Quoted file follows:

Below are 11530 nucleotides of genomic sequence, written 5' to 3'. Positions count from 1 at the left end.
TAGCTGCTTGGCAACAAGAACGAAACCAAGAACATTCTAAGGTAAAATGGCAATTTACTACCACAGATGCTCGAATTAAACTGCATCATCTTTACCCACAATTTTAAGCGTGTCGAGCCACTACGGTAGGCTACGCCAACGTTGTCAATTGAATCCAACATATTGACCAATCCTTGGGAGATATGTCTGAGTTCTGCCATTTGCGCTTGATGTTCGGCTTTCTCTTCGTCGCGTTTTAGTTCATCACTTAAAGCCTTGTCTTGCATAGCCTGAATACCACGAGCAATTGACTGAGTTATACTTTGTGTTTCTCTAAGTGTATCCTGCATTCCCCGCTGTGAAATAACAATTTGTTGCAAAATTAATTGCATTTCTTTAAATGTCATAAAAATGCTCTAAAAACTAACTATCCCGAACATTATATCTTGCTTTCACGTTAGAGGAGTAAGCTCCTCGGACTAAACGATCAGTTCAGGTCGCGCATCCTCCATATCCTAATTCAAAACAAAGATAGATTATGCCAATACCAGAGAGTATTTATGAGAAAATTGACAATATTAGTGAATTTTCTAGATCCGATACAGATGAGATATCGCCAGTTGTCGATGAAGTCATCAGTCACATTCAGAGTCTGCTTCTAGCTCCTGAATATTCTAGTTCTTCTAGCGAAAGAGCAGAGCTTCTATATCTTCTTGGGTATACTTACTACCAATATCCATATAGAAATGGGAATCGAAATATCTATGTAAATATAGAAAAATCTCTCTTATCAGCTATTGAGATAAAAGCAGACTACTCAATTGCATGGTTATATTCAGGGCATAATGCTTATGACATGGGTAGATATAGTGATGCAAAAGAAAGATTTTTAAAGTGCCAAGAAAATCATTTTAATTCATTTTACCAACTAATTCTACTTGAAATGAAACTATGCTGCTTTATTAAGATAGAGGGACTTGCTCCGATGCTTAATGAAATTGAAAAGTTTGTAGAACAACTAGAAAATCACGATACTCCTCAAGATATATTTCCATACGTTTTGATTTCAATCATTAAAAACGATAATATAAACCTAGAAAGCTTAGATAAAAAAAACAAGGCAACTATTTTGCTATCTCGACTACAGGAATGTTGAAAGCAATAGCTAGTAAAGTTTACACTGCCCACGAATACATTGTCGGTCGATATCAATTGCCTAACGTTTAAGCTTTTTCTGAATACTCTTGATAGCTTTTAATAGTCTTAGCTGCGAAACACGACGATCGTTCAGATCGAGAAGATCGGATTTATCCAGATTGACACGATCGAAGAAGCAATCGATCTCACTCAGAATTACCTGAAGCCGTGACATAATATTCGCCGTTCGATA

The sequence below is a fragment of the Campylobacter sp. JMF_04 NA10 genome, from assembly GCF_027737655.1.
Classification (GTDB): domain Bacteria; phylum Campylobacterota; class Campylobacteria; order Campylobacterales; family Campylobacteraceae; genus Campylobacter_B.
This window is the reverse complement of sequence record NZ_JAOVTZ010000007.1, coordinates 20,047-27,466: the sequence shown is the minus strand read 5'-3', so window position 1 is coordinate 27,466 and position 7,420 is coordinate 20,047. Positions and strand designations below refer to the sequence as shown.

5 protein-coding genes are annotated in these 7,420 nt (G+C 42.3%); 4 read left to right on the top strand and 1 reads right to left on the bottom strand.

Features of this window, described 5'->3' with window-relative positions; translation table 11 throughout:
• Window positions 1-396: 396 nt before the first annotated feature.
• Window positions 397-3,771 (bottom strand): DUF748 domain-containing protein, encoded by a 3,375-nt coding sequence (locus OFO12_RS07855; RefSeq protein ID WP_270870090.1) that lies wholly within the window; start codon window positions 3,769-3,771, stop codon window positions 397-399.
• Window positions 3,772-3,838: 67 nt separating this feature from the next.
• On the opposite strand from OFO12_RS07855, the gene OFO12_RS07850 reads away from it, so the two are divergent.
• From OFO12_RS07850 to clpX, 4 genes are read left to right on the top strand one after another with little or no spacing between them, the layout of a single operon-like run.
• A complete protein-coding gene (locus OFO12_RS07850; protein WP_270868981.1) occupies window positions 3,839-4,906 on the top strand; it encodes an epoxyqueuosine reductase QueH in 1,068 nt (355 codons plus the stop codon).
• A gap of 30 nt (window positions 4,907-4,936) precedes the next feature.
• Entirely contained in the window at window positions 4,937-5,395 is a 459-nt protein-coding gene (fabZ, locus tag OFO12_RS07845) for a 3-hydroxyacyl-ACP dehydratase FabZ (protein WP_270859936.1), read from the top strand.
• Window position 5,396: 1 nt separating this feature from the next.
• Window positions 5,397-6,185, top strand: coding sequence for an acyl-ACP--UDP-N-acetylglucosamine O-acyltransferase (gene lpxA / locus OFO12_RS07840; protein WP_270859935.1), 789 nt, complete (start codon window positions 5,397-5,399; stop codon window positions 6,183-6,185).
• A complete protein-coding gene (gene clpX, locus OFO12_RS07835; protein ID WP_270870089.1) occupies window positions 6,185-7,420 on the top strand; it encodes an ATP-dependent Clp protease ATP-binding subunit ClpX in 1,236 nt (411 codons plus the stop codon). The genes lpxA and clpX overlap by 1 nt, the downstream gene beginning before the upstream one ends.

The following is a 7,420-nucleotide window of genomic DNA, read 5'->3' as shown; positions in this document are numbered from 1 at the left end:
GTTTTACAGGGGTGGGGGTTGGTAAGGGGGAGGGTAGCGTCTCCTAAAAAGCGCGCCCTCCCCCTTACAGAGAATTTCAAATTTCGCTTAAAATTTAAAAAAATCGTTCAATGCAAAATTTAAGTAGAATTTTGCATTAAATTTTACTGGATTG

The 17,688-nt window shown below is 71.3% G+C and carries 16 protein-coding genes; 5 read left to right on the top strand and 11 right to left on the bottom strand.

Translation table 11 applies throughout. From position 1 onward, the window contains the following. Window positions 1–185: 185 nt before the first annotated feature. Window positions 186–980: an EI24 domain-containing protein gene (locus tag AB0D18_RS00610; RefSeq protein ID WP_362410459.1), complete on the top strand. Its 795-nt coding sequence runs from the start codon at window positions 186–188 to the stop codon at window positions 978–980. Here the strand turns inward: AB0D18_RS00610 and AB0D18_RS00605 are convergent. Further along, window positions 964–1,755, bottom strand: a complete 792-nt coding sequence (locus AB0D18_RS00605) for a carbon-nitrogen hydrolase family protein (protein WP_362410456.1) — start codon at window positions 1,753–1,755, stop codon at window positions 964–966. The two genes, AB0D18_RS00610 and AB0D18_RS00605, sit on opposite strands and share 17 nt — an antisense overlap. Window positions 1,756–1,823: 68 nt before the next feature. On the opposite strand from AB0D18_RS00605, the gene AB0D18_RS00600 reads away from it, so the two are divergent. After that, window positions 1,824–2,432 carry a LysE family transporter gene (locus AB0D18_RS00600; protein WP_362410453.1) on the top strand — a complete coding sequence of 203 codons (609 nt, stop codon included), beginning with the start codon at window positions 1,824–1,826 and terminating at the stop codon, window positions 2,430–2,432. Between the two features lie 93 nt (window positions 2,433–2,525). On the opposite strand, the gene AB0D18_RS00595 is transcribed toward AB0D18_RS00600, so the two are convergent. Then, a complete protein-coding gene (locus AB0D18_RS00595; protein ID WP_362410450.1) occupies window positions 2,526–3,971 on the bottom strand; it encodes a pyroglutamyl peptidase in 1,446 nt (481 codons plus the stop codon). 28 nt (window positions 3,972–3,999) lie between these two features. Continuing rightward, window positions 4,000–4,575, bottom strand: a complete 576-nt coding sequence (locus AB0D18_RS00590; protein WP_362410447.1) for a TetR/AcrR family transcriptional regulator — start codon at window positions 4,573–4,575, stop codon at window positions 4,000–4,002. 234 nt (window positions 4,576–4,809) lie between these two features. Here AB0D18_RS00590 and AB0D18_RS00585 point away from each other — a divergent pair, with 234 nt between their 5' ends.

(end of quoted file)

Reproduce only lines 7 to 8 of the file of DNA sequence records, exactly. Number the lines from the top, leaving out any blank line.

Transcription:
Features of this window, described 5'->3' with window-relative positions; translation table 11 throughout:
• Window positions 1-396: 396 nt before the first annotated feature.